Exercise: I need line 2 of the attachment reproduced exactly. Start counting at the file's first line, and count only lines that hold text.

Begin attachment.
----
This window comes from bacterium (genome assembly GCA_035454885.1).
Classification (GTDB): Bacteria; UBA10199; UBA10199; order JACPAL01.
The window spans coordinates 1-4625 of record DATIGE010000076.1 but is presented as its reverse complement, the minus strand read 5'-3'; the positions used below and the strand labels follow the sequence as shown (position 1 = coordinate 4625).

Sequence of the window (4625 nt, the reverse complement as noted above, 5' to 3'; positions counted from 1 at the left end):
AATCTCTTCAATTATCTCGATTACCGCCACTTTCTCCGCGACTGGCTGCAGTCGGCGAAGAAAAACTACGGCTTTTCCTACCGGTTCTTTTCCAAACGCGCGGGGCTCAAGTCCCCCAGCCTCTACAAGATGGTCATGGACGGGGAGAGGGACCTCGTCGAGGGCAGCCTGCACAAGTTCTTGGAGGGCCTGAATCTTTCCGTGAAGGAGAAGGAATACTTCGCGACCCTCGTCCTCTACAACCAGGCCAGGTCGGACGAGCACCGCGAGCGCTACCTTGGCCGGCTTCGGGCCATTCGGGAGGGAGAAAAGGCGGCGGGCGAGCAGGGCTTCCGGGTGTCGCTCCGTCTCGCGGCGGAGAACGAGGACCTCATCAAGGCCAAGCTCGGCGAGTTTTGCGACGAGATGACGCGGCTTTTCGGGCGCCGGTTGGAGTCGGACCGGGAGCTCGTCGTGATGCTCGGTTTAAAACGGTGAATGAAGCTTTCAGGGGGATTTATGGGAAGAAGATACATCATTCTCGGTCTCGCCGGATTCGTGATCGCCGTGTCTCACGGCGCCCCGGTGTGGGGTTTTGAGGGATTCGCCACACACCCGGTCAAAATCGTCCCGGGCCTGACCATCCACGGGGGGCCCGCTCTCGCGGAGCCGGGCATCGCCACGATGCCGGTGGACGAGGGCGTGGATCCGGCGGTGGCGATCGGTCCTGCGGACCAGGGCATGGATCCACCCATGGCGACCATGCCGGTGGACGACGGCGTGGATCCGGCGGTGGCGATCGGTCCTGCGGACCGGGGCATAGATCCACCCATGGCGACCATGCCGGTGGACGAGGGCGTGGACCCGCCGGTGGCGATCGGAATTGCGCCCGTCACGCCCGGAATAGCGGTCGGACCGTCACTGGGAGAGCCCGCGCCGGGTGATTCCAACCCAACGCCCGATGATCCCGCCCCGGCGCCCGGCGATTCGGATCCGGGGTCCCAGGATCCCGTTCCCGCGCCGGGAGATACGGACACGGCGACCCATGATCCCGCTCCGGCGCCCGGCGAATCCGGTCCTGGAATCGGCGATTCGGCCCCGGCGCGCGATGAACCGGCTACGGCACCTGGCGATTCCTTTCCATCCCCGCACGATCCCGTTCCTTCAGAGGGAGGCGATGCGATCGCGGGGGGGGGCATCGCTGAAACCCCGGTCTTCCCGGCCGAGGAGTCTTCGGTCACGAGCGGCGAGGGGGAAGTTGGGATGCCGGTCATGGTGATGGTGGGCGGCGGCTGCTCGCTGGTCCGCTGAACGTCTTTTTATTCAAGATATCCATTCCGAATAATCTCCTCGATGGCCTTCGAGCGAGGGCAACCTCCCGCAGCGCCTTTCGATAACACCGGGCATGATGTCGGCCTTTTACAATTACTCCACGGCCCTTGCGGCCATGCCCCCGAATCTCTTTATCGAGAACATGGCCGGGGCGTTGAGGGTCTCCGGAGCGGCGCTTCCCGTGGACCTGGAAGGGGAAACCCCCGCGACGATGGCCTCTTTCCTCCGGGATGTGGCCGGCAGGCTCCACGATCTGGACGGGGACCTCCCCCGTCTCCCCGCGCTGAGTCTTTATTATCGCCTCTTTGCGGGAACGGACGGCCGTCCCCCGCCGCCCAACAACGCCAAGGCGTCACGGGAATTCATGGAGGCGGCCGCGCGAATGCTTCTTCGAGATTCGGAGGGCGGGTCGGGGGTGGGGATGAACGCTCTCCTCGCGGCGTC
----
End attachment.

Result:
Classification (GTDB): Bacteria; UBA10199; UBA10199; order JACPAL01.